Something that visitors find striking about Indian society is the way in which the different levels of society relate to each other. To a greater or lesser extent, there is a division everywhere in the world among wealthy, powerful families and poor, unprivileged families, with a middle ground made up of business and professional people. This is a universal order that can be observed across the planet.
However, there is another distinctive, and absolutely anachronistic, element that defines Indian society: the «caste» system that pervades and determines society as a whole.
People who do not interact, like water and oil
With a tradition buried in the deepest roots of Hindu religion, Indian society is divided into four social classes from birth. These groups are generally accepted to be more than 3,000 years old and although the system can be considered as something from another era, unjust and inhuman, it still survives.
People are born and die within a particular caste, in which they live and relate to each other, with an invisible wall separating them from other groups belonging to a different caste, isolated from and distrustful of them. Just like mixing water and oil.
Blame it on Brahma
According to Hinduism, humanity has its origin in different body parts of a god, Brahma.
Thus, the “Brahmins” were born from the mouth; they are priests and teachers.
The “Kshatriyas” were born from the arms; they are warriors and rulers.
The “Vaishyas” were born from the thighs; they are merchants and traders.
The “Shudras” were born from the feet; they are peasants and labourers.
And beneath them all, the so-called “untouchable”, considered almost as animals and debased through a treatment that has little to do with human rights.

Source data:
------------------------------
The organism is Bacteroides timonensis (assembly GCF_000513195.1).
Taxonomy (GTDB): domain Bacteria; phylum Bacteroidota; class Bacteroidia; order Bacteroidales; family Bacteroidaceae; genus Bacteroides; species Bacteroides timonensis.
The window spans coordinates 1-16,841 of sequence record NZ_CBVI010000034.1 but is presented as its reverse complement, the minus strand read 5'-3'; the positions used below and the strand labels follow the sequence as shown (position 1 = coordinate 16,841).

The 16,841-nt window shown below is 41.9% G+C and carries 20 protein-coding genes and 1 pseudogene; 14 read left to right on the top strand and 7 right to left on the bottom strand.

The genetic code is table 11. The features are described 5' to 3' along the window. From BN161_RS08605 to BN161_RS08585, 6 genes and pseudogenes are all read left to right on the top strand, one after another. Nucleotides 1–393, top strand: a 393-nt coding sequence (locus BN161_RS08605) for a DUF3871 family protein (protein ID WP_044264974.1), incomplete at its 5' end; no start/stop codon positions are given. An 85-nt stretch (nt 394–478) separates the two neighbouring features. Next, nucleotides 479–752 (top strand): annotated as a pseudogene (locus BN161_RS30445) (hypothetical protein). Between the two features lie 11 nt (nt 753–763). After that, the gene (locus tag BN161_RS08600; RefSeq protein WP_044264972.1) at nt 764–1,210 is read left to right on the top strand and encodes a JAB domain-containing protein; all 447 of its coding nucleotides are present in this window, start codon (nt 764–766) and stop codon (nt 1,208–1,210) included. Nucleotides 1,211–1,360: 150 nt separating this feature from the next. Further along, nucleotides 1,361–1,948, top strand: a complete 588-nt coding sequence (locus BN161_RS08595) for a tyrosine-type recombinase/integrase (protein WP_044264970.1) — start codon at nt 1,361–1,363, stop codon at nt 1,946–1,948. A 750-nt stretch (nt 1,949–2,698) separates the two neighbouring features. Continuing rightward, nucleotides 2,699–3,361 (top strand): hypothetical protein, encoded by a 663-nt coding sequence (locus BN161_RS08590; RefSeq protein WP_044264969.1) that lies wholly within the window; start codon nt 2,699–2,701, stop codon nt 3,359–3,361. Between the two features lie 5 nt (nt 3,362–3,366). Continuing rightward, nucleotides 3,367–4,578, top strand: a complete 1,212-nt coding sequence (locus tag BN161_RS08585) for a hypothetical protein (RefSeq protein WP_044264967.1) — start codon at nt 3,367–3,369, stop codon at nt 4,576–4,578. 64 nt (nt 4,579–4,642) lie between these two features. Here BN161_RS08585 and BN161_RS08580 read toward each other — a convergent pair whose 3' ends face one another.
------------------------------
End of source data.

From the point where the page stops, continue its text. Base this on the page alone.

The caste system is subdivided into other categories, with local variations and with their own systems of honour, social cleansing and practices.
Legally abolished, socially irremovable
Let us remember that although there are many other religions in India, Hinduism is the majority religion, to the extent that the term “Hindu” is sometimes synonymous with “Indian”. The enactment of the Constitution in 1950 legally abolished the traditional Hindu caste system, modernizing the nation, favouring a progressive approach and promoting the rule of law. But in practice, the prevailing caste system has not been eliminated at all.
The Indian government formally prohibits discrimination; it has also reformed administrative and labour systems, offering employment protection, political representativeness and other measures.
The Middle Ages in the 21st century
Social inequalities are permanent in India. The caste system, together with acute poverty and privileges that the more advantaged do not wish to give up, as well as a lack of social sensitivity and a democratic tradition which is certainly too young, make it difficult to find a solution, other than letting time pass.
The new generations, progressively educated in a different and more global society, might gradually abandon the unjust system of their ancestors.
It is nevertheless striking that a country such as India, birthplace of wisdom, thinkers, philosophers, countless religions and privileged minds… persists in such scheme of social injustice.
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